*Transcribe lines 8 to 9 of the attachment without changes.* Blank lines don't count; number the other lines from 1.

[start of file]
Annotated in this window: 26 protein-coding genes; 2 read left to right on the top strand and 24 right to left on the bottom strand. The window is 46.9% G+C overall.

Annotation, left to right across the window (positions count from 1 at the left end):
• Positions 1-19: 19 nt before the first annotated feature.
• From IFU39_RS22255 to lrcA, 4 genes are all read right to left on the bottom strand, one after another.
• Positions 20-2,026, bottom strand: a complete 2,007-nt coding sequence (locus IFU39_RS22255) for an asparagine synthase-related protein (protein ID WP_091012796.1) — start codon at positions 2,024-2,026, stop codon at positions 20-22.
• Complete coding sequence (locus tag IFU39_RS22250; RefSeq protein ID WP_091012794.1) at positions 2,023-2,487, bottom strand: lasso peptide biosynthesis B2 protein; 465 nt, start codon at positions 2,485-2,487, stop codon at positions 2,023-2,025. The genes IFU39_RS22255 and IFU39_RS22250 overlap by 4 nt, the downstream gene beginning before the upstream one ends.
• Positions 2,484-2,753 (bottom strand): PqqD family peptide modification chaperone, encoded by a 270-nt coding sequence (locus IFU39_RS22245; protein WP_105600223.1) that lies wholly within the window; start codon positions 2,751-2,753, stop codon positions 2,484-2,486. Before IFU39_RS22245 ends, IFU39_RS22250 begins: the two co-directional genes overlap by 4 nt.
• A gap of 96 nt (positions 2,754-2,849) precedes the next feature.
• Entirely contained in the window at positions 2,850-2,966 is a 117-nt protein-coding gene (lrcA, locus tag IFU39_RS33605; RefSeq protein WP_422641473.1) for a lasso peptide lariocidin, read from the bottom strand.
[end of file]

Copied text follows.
• A gap of 96 nt (positions 2,754-2,849) precedes the next feature.
• Entirely contained in the window at positions 2,850-2,966 is a 117-nt protein-coding gene (lrcA, locus tag IFU39_RS33605; RefSeq protein WP_422641473.1) for a lasso peptide lariocidin, read from the bottom strand.